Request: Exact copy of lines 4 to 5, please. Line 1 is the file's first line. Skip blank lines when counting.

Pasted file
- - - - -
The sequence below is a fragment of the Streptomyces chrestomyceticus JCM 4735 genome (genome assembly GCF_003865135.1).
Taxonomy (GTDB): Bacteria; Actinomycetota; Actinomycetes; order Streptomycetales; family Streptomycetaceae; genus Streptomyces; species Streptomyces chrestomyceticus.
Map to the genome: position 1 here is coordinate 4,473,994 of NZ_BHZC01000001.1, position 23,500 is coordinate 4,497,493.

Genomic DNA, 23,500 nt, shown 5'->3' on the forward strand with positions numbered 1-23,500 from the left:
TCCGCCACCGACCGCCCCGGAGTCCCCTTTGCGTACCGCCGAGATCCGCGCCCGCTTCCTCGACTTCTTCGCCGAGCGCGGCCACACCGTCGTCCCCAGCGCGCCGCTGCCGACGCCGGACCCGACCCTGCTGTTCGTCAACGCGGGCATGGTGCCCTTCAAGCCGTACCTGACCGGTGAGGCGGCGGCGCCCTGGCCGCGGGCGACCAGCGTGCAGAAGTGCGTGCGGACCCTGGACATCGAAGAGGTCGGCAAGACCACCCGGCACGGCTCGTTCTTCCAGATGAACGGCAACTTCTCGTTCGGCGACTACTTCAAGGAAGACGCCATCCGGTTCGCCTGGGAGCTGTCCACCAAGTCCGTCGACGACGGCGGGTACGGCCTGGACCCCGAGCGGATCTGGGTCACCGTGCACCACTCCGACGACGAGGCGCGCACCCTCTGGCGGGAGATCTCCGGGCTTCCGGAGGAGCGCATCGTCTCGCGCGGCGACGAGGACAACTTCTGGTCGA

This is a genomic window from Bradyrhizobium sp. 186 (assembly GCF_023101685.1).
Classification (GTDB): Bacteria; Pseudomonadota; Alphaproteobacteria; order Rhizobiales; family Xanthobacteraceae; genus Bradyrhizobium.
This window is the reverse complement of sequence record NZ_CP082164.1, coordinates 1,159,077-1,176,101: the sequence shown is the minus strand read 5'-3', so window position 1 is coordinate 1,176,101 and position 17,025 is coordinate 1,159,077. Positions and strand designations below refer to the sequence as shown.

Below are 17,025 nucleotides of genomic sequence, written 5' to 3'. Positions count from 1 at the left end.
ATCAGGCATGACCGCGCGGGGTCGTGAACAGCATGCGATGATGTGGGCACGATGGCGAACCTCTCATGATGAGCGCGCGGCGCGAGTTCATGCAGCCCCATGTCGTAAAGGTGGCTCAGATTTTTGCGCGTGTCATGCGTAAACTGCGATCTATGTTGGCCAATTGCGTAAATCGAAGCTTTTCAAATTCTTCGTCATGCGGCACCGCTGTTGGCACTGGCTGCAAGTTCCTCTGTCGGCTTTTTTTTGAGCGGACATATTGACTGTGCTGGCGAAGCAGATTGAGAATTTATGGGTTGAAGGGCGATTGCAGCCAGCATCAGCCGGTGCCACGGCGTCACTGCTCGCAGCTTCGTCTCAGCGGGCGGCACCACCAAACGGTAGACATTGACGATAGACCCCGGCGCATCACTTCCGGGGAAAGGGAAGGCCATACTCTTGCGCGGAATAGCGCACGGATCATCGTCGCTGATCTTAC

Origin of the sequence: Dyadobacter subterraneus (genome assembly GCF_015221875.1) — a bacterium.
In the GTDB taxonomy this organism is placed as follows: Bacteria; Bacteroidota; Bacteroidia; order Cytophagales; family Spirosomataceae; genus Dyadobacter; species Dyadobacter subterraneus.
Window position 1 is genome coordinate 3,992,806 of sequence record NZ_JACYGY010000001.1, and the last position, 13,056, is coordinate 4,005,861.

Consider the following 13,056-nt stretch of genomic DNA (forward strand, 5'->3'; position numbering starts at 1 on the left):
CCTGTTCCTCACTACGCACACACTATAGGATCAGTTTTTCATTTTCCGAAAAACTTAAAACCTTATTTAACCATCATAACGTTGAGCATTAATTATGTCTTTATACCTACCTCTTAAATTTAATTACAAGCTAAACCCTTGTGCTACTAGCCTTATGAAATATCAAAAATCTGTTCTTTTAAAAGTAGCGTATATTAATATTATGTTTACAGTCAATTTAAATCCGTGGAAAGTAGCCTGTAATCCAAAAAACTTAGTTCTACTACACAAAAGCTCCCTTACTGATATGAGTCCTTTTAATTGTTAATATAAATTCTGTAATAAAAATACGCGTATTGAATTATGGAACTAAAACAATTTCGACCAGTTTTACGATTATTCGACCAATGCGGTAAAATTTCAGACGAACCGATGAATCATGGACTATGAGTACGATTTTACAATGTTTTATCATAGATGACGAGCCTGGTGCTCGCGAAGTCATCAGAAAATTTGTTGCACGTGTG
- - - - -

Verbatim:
Genomic DNA, 23,500 nt, shown 5'->3' on the forward strand with positions numbered 1-23,500 from the left:
TCCGCCACCGACCGCCCCGGAGTCCCCTTTGCGTACCGCCGAGATCCGCGCCCGCTTCCTCGACTTCTTCGCCGAGCGCGGCCACACCGTCGTCCCCAGCGCGCCGCTGCCGACGCCGGACCCGACCCTGCTGTTCGTCAACGCGGGCATGGTGCCCTTCAAGCCGTACCTGACCGGTGAGGCGGCGGCGCCCTGGCCGCGGGCGACCAGCGTGCAGAAGTGCGTGCGGACCCTGGACATCGAAGAGGTCGGCAAGACCACCCGGCACGGCTCGTTCTTCCAGATGAACGGCAACTTCTCGTTCGGCGACTACTTCAAGGAAGACGCCATCCGGTTCGCCTGGGAGCTGTCCACCAAGTCCGTCGACGACGGCGGGTACGGCCTGGACCCCGAGCGGATCTGGGTCACCGTGCACCACTCCGACGACGAGGCGCGCACCCTCTGGCGGGAGATCTCCGGGCTTCCGGAGGAGCGCATCGTCTCGCGCGGCGACGAGGACAACTTCTGGTCGA